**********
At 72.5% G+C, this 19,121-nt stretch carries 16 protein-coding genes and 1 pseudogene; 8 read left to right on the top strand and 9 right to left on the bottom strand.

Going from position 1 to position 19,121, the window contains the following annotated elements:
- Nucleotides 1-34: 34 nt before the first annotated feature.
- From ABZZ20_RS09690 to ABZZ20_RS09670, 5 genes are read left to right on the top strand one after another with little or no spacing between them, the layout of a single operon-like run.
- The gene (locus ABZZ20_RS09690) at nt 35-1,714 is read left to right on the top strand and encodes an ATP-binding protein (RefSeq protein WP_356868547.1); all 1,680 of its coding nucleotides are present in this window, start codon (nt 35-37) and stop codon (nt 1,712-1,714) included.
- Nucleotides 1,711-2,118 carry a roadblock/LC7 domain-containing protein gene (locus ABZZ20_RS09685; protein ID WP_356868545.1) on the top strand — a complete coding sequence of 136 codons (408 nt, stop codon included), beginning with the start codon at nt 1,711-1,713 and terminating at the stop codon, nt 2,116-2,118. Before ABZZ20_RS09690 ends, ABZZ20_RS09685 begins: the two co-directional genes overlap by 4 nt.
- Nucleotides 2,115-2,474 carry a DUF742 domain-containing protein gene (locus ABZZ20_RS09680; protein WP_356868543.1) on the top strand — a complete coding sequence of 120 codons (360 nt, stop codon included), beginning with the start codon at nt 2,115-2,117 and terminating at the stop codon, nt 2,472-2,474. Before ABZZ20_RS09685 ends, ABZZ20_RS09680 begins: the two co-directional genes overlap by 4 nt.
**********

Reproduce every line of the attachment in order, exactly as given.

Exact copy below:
At 72.5% G+C, this 19,121-nt stretch carries 16 protein-coding genes and 1 pseudogene; 8 read left to right on the top strand and 9 right to left on the bottom strand.

Going from position 1 to position 19,121, the window contains the following annotated elements:
- Nucleotides 1-34: 34 nt before the first annotated feature.
- From ABZZ20_RS09690 to ABZZ20_RS09670, 5 genes are read left to right on the top strand one after another with little or no spacing between them, the layout of a single operon-like run.
- The gene (locus ABZZ20_RS09690) at nt 35-1,714 is read left to right on the top strand and encodes an ATP-binding protein (RefSeq protein WP_356868547.1); all 1,680 of its coding nucleotides are present in this window, start codon (nt 35-37) and stop codon (nt 1,712-1,714) included.
- Nucleotides 1,711-2,118 carry a roadblock/LC7 domain-containing protein gene (locus ABZZ20_RS09685; protein ID WP_356868545.1) on the top strand — a complete coding sequence of 136 codons (408 nt, stop codon included), beginning with the start codon at nt 1,711-1,713 and terminating at the stop codon, nt 2,116-2,118. Before ABZZ20_RS09690 ends, ABZZ20_RS09685 begins: the two co-directional genes overlap by 4 nt.
- Nucleotides 2,115-2,474 carry a DUF742 domain-containing protein gene (locus ABZZ20_RS09680; protein WP_356868543.1) on the top strand — a complete coding sequence of 120 codons (360 nt, stop codon included), beginning with the start codon at nt 2,115-2,117 and terminating at the stop codon, nt 2,472-2,474. Before ABZZ20_RS09685 ends, ABZZ20_RS09680 begins: the two co-directional genes overlap by 4 nt.